Hospital-physician acquisition of medical practices continues at a furious pace. Unfortunately, no one knows for certain whether physician employment by hospitals is the key to better or more cost-effective care. Moreover, the hospital or the physician in such a transaction may for any number of reasons decide later on that the relationship is less than desirable. Because… Continue Reading
Curious what the future of medicine will look like? According to this recent article on CNBC.com, it appears that for many physicians it will involve a boss, a timeclock and a steady paycheck. Not surprisingly, as the legal and administrative burdens of running a private practice continue to increase, more and more seasoned physicians are… Continue Reading
As the implementation of the federal Affordable Care Act (ACA) continues in fits and starts, healthcare providers are scrambling to best position themselves to accommodate anticipated and developing payment models. Unfortunately no one really knows what these new payment models will look like or how they will ultimately work. It is apparent, however, that most… Continue Reading
Earlier this month the closely watched case of U.S. ex rel Drakeford v Tuomey Healthcare System Inc. (675 F.3d 394 (4th Cir. 2012) concluded with a jury finding that the compensation paid to physicians under certain part-time employment agreements by Tuomey Healthcare System resulted in violations of both the federal False Claims Act and the… Continue Reading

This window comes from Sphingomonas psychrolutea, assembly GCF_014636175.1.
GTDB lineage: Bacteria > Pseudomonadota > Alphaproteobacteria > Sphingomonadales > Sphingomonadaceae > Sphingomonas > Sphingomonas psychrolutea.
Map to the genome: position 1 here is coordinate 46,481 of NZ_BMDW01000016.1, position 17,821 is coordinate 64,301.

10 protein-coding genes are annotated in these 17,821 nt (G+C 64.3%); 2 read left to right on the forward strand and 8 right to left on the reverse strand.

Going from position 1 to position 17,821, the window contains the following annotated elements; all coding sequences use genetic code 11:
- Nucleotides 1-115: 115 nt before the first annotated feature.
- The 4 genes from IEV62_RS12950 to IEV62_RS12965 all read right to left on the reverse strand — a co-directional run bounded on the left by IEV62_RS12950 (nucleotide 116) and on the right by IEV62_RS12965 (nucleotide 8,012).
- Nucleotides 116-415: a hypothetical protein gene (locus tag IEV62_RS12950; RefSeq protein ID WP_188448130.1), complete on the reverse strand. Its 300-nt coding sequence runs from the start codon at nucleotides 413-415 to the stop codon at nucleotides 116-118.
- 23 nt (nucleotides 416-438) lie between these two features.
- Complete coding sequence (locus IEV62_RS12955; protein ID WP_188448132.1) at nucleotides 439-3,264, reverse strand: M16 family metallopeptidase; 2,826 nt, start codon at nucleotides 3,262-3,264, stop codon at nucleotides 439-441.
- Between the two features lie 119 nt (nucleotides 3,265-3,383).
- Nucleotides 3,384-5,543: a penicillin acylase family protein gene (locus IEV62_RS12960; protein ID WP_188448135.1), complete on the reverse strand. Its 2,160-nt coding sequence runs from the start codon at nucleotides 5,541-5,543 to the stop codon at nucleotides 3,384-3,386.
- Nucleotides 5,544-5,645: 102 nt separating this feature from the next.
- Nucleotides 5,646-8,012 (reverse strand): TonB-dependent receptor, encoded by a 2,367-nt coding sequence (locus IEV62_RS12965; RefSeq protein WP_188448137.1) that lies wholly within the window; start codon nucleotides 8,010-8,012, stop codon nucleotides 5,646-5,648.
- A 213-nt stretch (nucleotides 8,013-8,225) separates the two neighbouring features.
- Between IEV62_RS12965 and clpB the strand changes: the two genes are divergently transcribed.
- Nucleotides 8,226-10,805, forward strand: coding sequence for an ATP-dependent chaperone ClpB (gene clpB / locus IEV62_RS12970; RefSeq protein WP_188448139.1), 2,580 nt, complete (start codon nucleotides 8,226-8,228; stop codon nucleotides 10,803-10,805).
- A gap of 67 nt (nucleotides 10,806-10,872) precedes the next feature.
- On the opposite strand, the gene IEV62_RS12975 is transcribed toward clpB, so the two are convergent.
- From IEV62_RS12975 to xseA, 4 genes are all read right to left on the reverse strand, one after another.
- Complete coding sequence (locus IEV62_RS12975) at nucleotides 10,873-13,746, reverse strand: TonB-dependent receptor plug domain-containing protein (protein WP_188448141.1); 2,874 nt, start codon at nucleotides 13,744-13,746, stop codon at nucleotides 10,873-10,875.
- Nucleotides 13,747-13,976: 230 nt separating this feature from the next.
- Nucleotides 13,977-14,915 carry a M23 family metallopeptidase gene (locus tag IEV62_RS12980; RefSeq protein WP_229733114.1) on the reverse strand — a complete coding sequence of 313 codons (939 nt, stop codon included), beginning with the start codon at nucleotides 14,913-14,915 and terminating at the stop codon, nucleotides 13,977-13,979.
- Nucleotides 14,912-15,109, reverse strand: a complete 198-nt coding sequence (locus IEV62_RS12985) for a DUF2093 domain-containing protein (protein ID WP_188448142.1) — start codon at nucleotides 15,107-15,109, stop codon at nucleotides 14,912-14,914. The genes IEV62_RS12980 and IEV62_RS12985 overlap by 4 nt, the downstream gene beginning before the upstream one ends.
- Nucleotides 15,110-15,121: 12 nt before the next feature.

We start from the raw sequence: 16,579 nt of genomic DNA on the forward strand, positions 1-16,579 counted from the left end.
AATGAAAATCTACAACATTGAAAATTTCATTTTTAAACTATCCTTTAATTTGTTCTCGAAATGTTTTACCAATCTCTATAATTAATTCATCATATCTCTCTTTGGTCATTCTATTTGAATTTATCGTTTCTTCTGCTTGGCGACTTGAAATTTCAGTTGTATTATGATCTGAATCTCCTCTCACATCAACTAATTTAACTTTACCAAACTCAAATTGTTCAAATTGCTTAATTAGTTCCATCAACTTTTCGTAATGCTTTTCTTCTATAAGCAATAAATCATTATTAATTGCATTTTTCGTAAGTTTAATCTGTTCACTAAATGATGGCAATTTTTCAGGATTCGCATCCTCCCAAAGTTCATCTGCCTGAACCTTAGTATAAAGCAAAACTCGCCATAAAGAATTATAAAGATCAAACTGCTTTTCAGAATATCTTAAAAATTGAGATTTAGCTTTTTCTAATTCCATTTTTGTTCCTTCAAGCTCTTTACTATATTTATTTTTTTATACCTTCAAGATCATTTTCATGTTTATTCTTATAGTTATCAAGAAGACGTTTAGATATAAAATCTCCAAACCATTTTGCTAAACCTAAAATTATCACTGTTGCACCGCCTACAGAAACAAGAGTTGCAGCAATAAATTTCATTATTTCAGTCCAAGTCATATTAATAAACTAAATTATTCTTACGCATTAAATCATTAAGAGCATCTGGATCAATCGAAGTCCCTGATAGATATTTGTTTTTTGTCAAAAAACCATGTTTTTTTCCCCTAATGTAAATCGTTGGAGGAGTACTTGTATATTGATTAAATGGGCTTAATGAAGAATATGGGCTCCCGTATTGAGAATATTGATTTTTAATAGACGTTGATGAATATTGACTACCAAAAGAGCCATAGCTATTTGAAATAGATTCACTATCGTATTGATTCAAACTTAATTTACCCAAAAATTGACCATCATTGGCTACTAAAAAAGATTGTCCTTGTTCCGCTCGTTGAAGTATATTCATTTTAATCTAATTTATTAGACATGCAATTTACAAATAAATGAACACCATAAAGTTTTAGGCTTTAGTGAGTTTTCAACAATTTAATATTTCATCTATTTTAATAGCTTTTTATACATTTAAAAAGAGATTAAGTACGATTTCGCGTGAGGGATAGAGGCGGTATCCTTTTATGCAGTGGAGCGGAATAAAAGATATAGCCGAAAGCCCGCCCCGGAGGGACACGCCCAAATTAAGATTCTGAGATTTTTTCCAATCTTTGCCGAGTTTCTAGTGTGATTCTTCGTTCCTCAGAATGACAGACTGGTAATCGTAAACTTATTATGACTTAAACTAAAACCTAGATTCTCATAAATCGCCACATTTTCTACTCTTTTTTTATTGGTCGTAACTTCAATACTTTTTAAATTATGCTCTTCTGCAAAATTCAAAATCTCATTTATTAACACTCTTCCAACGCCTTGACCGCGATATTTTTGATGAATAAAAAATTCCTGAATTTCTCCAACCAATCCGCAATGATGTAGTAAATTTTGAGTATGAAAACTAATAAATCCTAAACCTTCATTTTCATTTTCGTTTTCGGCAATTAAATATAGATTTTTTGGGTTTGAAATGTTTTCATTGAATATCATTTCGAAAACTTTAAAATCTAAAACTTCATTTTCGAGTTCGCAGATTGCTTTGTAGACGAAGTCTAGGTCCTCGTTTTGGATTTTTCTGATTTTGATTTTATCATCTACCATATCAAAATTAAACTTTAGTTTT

Adding an interesting wrinkle to an already complex environment, the Federal Trade Commission filed a suit this month to block an Idaho hospital from acquiring a physician practice. According to an article on thomsonreuters.com, the FTC and the IDAHO Attorney General have filed an antitrust complaint seeking to block St. Luke’s Health System’s acquisition of… Continue Reading
This week the Office of Inspector General of the Department of Health and Human Services published Advisory Opinion 12-15 in which it blessed an on-call compensation arrangement between a hospital and specialist physicians on its staff.
A recent court decision concerns the method of rotating teaching physicians between multiple surgeries and billing Medicare for those services, and “whistleblower” claims when improperly done.
There’s an interesting piece in the Miami Herald today regarding hospitals once again acquiring physician practices. The article raises some good questions regarding the motivations underlying this growing (recurring) trend and suggests that it might be more about control than preparing for a "reformed" health care system. The article also questions whether hospitals will be any… Continue Reading